Getting to Chacapoyas in the Amazonas department of Perú isn’t the easiest of expeditions but it’s well worth the hours on public transport. Visiting Chacapoyas is more about using it as a base for the nearby pre Incan ruins of Kuelap to be honest.
Ok so getting here from San Ignacio just after the Ecuadorian border: first you have to get to the terminal in San Ignacio and hop on a collectivo to Jaen (S/.15 and about 2 hours); you then get in a moto taxi (S/.1.50) to bring you to where you get your collectivo to Bagua Grande (S/.7 and about an hour and a half). Then you go from Bagua Grande in another collectivo (just outside where the last one drops you off) to Chacapoyas which takes another 2 and a half hours and costs S/.10. You’re dropped off about a block from the main plaza in Chacapoyas. We decided to stay at Chacapoyas Backpackers (S/.40 for a double room). The fantastic staff really made this place for us. We booked our guided tour of Kuelap here for S/.30 (that’s $10).
We took a bus from Chacapoyas at 8am for the 3 hour journey to Kuelap…which John described as a cliff-hugging ride of death. Dramatic much? Anyway, it was pretty uneventful until we came across a few roadworks…no road essentially (see below) so we had to wait for an hour or so for a JCB to flatten some mounds of earth for us to travel through. Only in Perú!
We arrived at the entrance office where you have to purchase your ticket for S./15 (c. $5) and sign a register with the usual details (passport number and the like). We then had to walk uphill for about 20 minutes to reach the fortress of Kuelap. There’s still some archaeological work going on here so little bits are out of bounds but it’s quite a spectacular site looking across the ruins and at the surrounding landscape. One wrong step and you’re over a cliff and on a stretcher though… The Chacapoyans (the people that built the fortress) were known as the cloud people – in all fairness there was no sneaking up on them here!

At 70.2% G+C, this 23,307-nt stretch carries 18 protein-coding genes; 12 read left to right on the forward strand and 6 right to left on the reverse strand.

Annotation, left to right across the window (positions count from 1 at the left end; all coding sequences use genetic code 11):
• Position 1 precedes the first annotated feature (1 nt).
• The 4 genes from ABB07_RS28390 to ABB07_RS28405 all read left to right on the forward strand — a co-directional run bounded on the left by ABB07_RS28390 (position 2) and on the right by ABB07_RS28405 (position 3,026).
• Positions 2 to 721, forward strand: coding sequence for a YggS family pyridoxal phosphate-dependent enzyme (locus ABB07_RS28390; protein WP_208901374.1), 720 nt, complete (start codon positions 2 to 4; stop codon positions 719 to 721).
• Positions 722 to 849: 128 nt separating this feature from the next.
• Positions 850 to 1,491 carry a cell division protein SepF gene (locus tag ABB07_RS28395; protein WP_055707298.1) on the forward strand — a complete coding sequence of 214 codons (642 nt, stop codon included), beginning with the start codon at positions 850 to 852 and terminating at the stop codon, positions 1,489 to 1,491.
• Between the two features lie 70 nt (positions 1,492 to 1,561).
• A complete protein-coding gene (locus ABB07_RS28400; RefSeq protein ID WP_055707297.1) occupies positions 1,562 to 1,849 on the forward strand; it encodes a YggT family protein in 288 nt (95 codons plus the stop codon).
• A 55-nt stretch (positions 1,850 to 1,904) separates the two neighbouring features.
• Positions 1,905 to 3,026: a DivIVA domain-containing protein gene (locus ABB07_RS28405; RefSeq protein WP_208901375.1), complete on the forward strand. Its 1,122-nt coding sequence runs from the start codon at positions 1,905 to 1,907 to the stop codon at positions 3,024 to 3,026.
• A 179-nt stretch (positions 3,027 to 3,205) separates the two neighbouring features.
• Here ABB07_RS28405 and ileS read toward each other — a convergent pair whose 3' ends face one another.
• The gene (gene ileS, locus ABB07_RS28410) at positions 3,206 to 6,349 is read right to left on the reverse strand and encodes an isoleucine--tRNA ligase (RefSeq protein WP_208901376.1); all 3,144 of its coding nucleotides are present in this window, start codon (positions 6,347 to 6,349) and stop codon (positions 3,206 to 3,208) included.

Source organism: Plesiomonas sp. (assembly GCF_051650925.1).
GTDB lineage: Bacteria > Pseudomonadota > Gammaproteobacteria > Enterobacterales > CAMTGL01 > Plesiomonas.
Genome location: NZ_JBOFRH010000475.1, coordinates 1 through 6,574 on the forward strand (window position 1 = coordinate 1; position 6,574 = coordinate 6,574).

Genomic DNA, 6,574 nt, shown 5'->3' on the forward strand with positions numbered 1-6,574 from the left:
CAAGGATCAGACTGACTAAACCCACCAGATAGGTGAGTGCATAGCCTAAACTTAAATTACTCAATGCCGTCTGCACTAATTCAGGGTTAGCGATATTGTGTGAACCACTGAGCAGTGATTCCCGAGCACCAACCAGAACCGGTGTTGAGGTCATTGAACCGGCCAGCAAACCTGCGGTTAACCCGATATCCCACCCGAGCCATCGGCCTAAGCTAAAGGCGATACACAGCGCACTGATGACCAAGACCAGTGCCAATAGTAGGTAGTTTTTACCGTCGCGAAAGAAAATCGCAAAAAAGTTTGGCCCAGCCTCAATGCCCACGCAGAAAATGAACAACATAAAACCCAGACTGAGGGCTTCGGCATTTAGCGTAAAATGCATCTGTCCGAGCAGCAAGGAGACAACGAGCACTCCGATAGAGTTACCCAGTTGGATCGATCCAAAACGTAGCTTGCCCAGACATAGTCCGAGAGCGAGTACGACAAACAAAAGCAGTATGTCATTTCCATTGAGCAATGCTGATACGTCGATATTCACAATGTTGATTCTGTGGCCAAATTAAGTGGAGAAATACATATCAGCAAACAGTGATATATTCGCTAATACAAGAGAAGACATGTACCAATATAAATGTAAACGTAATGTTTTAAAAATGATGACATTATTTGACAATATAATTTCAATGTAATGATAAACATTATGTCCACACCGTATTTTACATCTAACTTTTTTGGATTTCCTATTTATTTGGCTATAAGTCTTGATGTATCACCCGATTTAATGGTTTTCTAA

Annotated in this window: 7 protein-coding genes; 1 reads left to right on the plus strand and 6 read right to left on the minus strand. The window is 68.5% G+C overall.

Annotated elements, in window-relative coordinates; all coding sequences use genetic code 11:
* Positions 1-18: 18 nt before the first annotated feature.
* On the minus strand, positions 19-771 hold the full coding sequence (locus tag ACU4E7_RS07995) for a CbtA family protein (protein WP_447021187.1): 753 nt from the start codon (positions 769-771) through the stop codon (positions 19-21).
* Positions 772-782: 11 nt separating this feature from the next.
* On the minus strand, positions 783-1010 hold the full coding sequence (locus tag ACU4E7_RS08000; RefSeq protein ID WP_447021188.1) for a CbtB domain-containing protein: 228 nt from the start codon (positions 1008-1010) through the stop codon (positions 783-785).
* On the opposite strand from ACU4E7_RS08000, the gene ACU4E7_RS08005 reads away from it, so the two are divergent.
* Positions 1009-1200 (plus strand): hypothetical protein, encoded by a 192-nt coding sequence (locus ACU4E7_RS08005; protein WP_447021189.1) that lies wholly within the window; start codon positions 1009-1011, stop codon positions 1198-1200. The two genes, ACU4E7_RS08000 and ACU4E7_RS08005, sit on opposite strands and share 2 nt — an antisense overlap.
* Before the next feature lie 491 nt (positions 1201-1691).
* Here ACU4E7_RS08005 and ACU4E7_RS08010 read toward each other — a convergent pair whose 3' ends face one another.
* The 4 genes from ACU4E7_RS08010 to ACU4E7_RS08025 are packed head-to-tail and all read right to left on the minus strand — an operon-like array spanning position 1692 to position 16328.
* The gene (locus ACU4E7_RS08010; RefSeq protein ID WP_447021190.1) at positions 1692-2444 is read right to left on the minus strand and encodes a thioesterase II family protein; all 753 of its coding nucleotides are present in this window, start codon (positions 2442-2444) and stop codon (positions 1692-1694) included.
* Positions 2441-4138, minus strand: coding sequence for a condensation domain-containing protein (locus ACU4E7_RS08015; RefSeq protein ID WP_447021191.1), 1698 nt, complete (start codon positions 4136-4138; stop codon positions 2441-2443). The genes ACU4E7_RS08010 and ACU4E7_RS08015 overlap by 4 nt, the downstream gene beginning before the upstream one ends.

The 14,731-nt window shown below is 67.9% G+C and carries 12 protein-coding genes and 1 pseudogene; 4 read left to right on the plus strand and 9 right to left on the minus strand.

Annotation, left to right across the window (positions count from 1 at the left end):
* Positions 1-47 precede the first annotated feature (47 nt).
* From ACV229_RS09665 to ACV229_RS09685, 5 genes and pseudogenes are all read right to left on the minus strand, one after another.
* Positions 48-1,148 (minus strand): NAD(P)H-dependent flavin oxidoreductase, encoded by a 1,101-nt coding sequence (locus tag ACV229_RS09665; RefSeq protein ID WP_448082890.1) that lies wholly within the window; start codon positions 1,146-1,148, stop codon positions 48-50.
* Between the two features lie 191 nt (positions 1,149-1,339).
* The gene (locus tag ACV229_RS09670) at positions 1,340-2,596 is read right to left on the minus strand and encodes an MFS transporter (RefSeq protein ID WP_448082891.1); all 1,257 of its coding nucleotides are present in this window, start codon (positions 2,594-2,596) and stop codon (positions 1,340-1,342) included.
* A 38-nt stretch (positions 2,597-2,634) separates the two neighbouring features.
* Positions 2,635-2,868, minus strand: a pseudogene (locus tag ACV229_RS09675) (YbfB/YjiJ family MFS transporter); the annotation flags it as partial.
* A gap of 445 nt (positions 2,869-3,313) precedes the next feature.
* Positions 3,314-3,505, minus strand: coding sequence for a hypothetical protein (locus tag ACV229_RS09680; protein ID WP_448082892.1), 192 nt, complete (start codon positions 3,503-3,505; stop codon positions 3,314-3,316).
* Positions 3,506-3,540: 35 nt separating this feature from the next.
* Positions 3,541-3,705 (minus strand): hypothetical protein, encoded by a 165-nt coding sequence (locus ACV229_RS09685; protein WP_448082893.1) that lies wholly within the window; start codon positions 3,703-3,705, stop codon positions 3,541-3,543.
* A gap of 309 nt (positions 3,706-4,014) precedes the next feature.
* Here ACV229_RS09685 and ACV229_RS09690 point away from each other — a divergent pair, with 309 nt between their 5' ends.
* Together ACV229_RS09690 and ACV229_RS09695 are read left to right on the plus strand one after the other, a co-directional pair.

The bus journey back was just as eventful as the way up; this time a flat tyre. Another hour of a delay and the most dangerous tyre-changer/driver on the planet. He was holding the jack up with some stones and hitting the spare tyre under the bus with another big rock to try to get it out from its resting place.
We took a night bus at 8pm that evening with Virgen del Carmen to Cajamarca (12 hours and S/.45). FYI there’s also a 5.30am bus to Cajamarca from here on a Monday morning.
Next stop: Cajamarca!